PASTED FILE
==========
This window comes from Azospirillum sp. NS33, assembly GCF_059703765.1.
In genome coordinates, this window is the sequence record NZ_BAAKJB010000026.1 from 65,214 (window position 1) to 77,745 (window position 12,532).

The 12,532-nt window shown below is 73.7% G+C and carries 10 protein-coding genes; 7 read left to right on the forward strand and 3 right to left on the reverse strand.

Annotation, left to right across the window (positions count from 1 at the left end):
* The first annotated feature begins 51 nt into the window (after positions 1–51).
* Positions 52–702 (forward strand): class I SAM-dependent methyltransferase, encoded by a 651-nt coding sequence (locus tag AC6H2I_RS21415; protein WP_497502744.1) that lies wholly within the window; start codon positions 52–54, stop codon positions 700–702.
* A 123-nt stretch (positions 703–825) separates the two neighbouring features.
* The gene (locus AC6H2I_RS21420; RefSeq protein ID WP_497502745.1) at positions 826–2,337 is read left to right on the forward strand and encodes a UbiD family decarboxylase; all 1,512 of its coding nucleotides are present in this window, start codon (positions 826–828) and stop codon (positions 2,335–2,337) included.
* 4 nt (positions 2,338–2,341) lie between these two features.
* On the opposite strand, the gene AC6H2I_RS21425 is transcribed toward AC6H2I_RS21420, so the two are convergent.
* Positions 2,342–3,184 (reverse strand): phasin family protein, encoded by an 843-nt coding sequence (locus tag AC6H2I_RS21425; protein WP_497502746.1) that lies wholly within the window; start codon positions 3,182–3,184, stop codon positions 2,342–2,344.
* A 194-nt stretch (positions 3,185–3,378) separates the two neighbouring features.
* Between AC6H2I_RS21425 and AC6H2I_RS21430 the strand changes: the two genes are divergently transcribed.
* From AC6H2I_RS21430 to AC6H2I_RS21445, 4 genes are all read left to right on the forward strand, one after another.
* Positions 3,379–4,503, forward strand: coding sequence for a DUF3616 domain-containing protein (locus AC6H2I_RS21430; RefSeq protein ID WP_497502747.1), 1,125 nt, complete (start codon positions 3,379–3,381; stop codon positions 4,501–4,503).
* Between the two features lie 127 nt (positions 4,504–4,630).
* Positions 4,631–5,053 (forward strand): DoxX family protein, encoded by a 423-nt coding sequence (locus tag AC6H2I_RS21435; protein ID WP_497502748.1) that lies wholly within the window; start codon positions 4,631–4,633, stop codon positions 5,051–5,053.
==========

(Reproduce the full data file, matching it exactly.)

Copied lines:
This window comes from Azospirillum sp. NS33, assembly GCF_059703765.1.
In genome coordinates, this window is the sequence record NZ_BAAKJB010000026.1 from 65,214 (window position 1) to 77,745 (window position 12,532).

The 12,532-nt window shown below is 73.7% G+C and carries 10 protein-coding genes; 7 read left to right on the forward strand and 3 right to left on the reverse strand.

Annotation, left to right across the window (positions count from 1 at the left end):
* The first annotated feature begins 51 nt into the window (after positions 1–51).
* Positions 52–702 (forward strand): class I SAM-dependent methyltransferase, encoded by a 651-nt coding sequence (locus tag AC6H2I_RS21415; protein WP_497502744.1) that lies wholly within the window; start codon positions 52–54, stop codon positions 700–702.
* A 123-nt stretch (positions 703–825) separates the two neighbouring features.
* The gene (locus AC6H2I_RS21420; RefSeq protein ID WP_497502745.1) at positions 826–2,337 is read left to right on the forward strand and encodes a UbiD family decarboxylase; all 1,512 of its coding nucleotides are present in this window, start codon (positions 826–828) and stop codon (positions 2,335–2,337) included.
* 4 nt (positions 2,338–2,341) lie between these two features.
* On the opposite strand, the gene AC6H2I_RS21425 is transcribed toward AC6H2I_RS21420, so the two are convergent.
* Positions 2,342–3,184 (reverse strand): phasin family protein, encoded by an 843-nt coding sequence (locus tag AC6H2I_RS21425; protein WP_497502746.1) that lies wholly within the window; start codon positions 3,182–3,184, stop codon positions 2,342–2,344.
* A 194-nt stretch (positions 3,185–3,378) separates the two neighbouring features.
* Between AC6H2I_RS21425 and AC6H2I_RS21430 the strand changes: the two genes are divergently transcribed.
* From AC6H2I_RS21430 to AC6H2I_RS21445, 4 genes are all read left to right on the forward strand, one after another.
* Positions 3,379–4,503, forward strand: coding sequence for a DUF3616 domain-containing protein (locus AC6H2I_RS21430; RefSeq protein ID WP_497502747.1), 1,125 nt, complete (start codon positions 3,379–3,381; stop codon positions 4,501–4,503).
* Between the two features lie 127 nt (positions 4,504–4,630).
* Positions 4,631–5,053 (forward strand): DoxX family protein, encoded by a 423-nt coding sequence (locus tag AC6H2I_RS21435; protein ID WP_497502748.1) that lies wholly within the window; start codon positions 4,631–4,633, stop codon positions 5,051–5,053.